New York latest to roll back mask mandates as US eyes normalization
Feb 10, 2022 - 03:46 AM
NEW YORK — New York on Wednesday joined a wave of Democrat-run US states to roll back mask mandates, as health officials increasingly talk about America moving towards a phase where Covid-19 doesn’t disrupt daily lives.
Masks remain a hot political issue in the United States as the country gears up for key midterm elections later this year that could determine the second half of Joe Biden’s presidency.
Democrats have led the enforcement of mask mandates, while Republican-led states such as Texas and Florida have gone as far as banning the mandatory wearing of face coverings.
New York governor Kathy Hochul announced that she would not renew an indoor mask mandate for businesses when it expires on Thursday, citing a 96 percent decline in reported infections since early January.
Instead, it will be up to individual cities and businesses whether they want to require masks inside.
Hochul said the state was “trending in a very, very good direction.”
“That is why we are now approaching a new phase in this pandemic,” she told reporters.
She added, though, that face coverings in schools would remain mandatory until she reviews the situation next month.
Illinois governor J. B. Pritzker said masks will no longer be required in most indoor public places by February 28 but, like Hochul, kept the mandate in place for schools.
Their announcements came after several states unveiled plans Monday to lift mask requirements in indoor places and schools, as coronavirus infections fall in America.
The loosening of the restrictions also comes in response to an increasingly pandemic-weary public and as northern neighbor Canada grapples with trucker-led protests against Covid rules that have paralyzed the capital Ottawa.
California’s indoor mask mandate for vaccinated residents is set to end on February 15 but unvaccinated people will still need to wear masks indoors, said Governor Gavin Newsom.
Oregon is set to lift mask requirements no later than March 31 while Delaware’s will expire on Friday, with masks in classrooms ending by March 31.
New Jersey governor Phil Murphy led the way for the spate of rollbacks, announcing that children and staff would not need to wear masks in schools from March 7.
Broadway sticks to masks
Connecticut quickly followed, with Ned Lamont saying he was recommending that school boards drop mandatory mask-wearing in schools after February 28.
And on Wednesday Massachusetts governor Charlie Baker said his state’s mask mandate for schools would end on February 28.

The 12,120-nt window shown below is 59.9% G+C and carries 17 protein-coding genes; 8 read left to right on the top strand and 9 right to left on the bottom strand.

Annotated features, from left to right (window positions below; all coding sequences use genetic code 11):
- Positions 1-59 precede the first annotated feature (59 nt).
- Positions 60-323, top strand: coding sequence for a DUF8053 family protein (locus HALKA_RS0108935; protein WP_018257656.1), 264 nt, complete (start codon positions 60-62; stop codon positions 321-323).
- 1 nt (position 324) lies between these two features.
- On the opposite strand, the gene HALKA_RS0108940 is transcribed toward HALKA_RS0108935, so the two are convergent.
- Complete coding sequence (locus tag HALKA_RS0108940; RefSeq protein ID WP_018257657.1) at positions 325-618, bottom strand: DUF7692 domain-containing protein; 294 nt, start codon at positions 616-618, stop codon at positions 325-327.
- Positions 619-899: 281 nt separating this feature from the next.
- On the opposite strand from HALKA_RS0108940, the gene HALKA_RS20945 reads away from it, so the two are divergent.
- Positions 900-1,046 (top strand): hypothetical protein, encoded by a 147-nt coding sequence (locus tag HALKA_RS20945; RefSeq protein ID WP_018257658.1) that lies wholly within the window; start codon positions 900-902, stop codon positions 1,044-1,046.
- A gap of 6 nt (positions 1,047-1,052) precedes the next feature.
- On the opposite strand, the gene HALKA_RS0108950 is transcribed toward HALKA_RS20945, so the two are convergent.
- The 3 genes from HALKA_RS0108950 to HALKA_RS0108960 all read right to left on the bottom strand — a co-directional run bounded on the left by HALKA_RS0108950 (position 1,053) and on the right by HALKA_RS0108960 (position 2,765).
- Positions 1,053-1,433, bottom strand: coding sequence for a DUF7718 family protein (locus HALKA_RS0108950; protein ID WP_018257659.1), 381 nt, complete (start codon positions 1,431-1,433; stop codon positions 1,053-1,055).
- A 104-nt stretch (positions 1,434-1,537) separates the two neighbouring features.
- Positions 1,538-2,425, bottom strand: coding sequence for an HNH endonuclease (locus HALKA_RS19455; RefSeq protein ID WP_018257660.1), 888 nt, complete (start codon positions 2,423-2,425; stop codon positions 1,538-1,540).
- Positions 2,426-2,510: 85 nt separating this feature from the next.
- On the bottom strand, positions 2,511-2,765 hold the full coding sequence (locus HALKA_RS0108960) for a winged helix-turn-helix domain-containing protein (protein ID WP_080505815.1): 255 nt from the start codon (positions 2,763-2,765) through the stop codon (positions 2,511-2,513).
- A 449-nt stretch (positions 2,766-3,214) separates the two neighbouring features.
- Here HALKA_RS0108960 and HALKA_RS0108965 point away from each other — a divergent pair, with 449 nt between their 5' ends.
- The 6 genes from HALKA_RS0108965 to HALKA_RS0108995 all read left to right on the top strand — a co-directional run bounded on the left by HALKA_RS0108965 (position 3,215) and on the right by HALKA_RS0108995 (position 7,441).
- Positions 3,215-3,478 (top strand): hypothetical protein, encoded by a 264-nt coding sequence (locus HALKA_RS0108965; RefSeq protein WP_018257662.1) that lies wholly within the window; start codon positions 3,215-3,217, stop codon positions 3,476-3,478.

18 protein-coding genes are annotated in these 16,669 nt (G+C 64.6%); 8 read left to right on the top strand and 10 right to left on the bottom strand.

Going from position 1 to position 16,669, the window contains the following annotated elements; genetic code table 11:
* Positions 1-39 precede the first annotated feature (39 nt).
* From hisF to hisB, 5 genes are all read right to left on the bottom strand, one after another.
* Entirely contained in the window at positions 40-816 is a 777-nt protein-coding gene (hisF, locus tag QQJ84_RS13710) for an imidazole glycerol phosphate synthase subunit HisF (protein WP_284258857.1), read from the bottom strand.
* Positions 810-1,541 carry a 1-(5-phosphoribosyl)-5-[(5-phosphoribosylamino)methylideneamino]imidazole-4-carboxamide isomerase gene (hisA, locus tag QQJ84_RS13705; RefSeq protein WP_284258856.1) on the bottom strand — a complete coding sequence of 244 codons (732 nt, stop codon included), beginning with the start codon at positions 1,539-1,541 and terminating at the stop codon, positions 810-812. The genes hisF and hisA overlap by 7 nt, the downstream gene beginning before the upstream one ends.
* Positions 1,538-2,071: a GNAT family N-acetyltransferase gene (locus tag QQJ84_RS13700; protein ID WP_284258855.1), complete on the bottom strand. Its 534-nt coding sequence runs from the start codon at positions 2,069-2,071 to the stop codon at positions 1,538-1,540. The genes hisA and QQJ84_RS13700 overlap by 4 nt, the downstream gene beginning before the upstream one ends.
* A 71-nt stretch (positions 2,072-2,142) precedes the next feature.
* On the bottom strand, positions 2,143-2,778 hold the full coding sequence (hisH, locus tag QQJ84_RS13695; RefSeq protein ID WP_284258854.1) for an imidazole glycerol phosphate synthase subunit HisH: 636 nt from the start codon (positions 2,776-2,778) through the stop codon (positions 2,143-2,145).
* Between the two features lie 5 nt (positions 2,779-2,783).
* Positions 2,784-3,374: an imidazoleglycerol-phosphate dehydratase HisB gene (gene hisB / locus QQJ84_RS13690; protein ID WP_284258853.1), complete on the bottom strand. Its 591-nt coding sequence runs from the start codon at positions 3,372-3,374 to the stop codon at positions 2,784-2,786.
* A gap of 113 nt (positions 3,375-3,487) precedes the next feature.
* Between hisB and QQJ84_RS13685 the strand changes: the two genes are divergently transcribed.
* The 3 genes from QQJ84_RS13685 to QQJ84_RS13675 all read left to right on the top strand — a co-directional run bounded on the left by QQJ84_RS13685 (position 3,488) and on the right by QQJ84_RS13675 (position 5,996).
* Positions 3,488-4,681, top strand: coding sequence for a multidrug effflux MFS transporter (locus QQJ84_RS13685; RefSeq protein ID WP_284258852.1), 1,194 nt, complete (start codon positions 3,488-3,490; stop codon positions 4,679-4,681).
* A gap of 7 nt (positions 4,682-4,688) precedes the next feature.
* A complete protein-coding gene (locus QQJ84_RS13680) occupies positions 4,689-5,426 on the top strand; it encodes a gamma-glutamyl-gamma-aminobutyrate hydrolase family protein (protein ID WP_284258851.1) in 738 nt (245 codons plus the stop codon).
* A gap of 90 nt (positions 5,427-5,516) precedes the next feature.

The lifting of the mandates still allows individual school boards to require masks if they want to.
The rollbacks signal a move towards a policy of learning to live with Covid-19 as part of everyday life.
While the Centers for Disease Control and Prevention (CDC) still mandates masks in federal government buildings and at airports and train stations, officials are upping rhetoric around normalizing life.
“We’re moving toward a time when Covid won’t disrupt our daily lives. A time when Covid won’t be a constant crisis, but rather will be something we can protect against and treat,” White House Covid-19 response coordinator Jeff Zients said Wednesday.
The varying measures highlight the disparate nature of mask rules, which can differ between local authorities in the heavily defederalized country.
A Pew Research survey released Wednesday found that 60 percent of US adults say they’ve felt “confused” by changing guidance about slowing the spread, up seven points since the summer.
In New York City — which has a vaccine mandate for most public indoor settings, including restaurants, gyms and cultural venues — Broadway said it would continue to require masks inside all theaters until April 30.
The Republican Party sought political capital from the mask announcements, with chairwoman Ronna McDaniel accusing Democrats of “lying about their shifting views on masks, mandates, and lockdowns.”
More than 900,000 people have been killed by Covid-19 in the United States, according to the Johns Hopkins University coronavirus tracker.
The current seven-day daily average of cases is about 247,000, down from a daily peak of about 800,000 in early January, according to the CDC.